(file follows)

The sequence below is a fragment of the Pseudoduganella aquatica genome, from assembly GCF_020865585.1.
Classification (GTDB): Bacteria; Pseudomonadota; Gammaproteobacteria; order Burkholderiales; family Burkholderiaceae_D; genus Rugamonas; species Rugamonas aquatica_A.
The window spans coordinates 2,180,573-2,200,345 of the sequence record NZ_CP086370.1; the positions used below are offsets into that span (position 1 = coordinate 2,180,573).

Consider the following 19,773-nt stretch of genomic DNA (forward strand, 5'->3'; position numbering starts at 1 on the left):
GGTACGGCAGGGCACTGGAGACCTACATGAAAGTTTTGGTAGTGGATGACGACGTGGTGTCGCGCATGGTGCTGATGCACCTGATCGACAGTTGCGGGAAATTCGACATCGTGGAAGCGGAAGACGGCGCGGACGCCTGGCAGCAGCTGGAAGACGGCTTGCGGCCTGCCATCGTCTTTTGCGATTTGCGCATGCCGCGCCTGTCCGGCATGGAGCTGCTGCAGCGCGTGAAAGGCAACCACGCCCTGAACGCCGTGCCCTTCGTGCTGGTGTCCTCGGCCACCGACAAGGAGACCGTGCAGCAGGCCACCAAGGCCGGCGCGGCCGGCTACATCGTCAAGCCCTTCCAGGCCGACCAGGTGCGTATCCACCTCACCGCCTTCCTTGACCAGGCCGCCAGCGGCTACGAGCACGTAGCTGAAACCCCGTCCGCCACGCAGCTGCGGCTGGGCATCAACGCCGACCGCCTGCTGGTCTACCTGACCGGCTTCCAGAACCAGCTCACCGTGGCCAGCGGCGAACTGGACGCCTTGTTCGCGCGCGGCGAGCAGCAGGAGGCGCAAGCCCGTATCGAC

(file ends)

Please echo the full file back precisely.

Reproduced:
The sequence below is a fragment of the Pseudoduganella aquatica genome, from assembly GCF_020865585.1.
Classification (GTDB): Bacteria; Pseudomonadota; Gammaproteobacteria; order Burkholderiales; family Burkholderiaceae_D; genus Rugamonas; species Rugamonas aquatica_A.
The window spans coordinates 2,180,573-2,200,345 of the sequence record NZ_CP086370.1; the positions used below are offsets into that span (position 1 = coordinate 2,180,573).

Consider the following 19,773-nt stretch of genomic DNA (forward strand, 5'->3'; position numbering starts at 1 on the left):
GGTACGGCAGGGCACTGGAGACCTACATGAAAGTTTTGGTAGTGGATGACGACGTGGTGTCGCGCATGGTGCTGATGCACCTGATCGACAGTTGCGGGAAATTCGACATCGTGGAAGCGGAAGACGGCGCGGACGCCTGGCAGCAGCTGGAAGACGGCTTGCGGCCTGCCATCGTCTTTTGCGATTTGCGCATGCCGCGCCTGTCCGGCATGGAGCTGCTGCAGCGCGTGAAAGGCAACCACGCCCTGAACGCCGTGCCCTTCGTGCTGGTGTCCTCGGCCACCGACAAGGAGACCGTGCAGCAGGCCACCAAGGCCGGCGCGGCCGGCTACATCGTCAAGCCCTTCCAGGCCGACCAGGTGCGTATCCACCTCACCGCCTTCCTTGACCAGGCCGCCAGCGGCTACGAGCACGTAGCTGAAACCCCGTCCGCCACGCAGCTGCGGCTGGGCATCAACGCCGACCGCCTGCTGGTCTACCTGACCGGCTTCCAGAACCAGCTCACCGTGGCCAGCGGCGAACTGGACGCCTTGTTCGCGCGCGGCGAGCAGCAGGAGGCGCAAGCCCGTATCGAC